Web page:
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Ever since the dawn of the union, English lawyers have been fascinated by the Scottish criminal trial verdict of “not proven” (which the locals insist on pronouncing with a long “o” — charming if you’re Scottish, but really irritating if the English try to replicate.)

Regardless of pronunciation, not proven verdicts tend to land defendants in a grey area of not being acquitted, but likewise not required to pack a toothbrush for a stay at Her Maj’s pleasure.

Scottish juries run to 15 rather than the 12 sitting on English trials. Also, while those accused of certain criminal offences in England are given the civilised choice of appearing before a judge alone or taking their chances before a jury of their peers, Scottish defendants have to take what they are given.

And the whole prosecution shooting match north of the border is run by the Procurator Fiscal, which is a fancy-pants way of saying Director of Public Prosecutions.

5. The Scots have Richard Susskind

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Whether that is a good or bad thing depends on where you stand on the Paisley-born, perma-tanned lawyer’s bid to become the guru of legal technology.

The author of such riveting holiday reading as “Tomorrow’s Lawyers” and “The End of Lawyers?” as built a successful career by putting the wind up the legal profession — and not by any means just in Scotland, but around the Anglo-Saxon world.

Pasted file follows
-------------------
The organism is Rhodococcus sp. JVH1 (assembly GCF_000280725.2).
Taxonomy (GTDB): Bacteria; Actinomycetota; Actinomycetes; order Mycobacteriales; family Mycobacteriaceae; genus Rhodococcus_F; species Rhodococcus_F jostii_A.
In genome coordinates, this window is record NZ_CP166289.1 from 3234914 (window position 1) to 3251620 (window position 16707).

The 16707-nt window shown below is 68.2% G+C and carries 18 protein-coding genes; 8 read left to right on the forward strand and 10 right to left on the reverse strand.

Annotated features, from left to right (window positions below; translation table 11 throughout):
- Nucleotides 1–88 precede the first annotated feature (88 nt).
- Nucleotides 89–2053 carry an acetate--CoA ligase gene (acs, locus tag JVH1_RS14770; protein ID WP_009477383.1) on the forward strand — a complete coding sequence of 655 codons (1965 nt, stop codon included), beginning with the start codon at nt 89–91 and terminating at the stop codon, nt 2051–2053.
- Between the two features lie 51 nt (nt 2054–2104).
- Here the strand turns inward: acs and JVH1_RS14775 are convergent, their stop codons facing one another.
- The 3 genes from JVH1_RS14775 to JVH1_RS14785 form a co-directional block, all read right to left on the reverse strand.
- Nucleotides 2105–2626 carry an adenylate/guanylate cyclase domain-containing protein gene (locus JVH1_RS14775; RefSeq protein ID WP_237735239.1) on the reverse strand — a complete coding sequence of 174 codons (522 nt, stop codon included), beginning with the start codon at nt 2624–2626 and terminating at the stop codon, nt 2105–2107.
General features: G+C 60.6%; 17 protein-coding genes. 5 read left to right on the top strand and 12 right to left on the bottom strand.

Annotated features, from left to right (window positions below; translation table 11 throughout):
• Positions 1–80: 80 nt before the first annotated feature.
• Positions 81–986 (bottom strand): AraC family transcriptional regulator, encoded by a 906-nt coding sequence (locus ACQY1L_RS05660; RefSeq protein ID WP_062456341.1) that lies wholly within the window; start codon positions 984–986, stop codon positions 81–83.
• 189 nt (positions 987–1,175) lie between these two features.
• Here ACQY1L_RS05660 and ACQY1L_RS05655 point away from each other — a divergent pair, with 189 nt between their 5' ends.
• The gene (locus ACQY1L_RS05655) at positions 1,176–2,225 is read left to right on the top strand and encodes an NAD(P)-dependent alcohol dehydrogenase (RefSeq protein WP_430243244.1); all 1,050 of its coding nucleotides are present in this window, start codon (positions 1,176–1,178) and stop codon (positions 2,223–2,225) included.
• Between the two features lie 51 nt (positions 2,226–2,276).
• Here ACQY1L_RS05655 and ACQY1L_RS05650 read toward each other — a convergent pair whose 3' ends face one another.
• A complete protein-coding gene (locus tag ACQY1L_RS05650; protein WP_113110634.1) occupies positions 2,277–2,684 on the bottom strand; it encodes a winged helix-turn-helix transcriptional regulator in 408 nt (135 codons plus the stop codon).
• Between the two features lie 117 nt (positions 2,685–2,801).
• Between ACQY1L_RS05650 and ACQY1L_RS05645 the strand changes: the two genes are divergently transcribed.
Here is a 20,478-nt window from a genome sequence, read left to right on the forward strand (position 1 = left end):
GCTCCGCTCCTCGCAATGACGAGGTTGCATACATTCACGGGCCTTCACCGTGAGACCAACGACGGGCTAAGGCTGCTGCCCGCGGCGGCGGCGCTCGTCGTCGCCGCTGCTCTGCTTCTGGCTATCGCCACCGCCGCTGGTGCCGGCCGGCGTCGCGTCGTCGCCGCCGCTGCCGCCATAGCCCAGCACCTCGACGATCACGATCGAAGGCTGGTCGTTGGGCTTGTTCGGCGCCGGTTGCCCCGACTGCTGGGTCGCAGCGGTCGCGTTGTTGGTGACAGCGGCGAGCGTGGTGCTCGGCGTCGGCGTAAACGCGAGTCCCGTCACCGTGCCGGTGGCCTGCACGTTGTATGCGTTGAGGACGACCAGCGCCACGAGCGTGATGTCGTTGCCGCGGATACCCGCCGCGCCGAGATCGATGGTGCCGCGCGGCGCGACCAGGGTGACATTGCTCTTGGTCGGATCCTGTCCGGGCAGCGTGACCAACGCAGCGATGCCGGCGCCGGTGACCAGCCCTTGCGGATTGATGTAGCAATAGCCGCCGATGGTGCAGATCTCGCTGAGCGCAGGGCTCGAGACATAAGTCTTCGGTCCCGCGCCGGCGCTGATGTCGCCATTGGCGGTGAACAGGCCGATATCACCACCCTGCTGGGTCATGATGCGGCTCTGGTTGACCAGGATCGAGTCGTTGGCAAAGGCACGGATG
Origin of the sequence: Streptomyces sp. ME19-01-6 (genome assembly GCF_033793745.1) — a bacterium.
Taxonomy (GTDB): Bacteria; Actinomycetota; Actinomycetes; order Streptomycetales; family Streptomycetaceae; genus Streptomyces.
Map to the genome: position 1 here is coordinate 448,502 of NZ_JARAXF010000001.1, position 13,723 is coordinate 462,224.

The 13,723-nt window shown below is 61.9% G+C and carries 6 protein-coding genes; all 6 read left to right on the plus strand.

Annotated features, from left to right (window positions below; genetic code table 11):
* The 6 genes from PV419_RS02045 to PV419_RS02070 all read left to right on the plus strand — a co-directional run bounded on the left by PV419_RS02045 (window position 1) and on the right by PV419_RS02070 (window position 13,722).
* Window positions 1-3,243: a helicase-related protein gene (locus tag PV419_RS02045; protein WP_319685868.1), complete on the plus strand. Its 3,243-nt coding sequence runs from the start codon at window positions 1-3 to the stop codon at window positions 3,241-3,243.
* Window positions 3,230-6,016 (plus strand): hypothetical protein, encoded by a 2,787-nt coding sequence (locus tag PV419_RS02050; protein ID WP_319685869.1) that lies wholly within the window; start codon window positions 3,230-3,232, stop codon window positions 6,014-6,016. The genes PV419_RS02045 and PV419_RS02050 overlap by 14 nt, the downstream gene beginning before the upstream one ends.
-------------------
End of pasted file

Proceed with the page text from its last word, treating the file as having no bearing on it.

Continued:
In a nutshell, his thesis is that sometime soon, most lawyers will be replaced by computers and robots, and the only way to survive that life-changing event will be to follow the advice in his books (retailing at anywhere between a tenner and 15 quid in paperback, but who knows how much they will cost or in what currency they will be priced if the “Yes” side wins).

Susskind did a law degree at Glasgow University and then a PhD in law at Balliol College, Oxford. He is a Fellow of the Royal Society of Edinburgh and of the British Computer Society, and was awarded an OBE in the millennium New Year’s Honours List for services to IT in the law and to the administration of justice.

But ironically, arguably one of Scotland’s most famous lawyers will not be getting a vote today. First Minister Alex Salmond disenfranchised him and every other Scot living in England. According to Susskind’s website, the legal profession soothsayer beds down in Radlett in leafy Hampshire.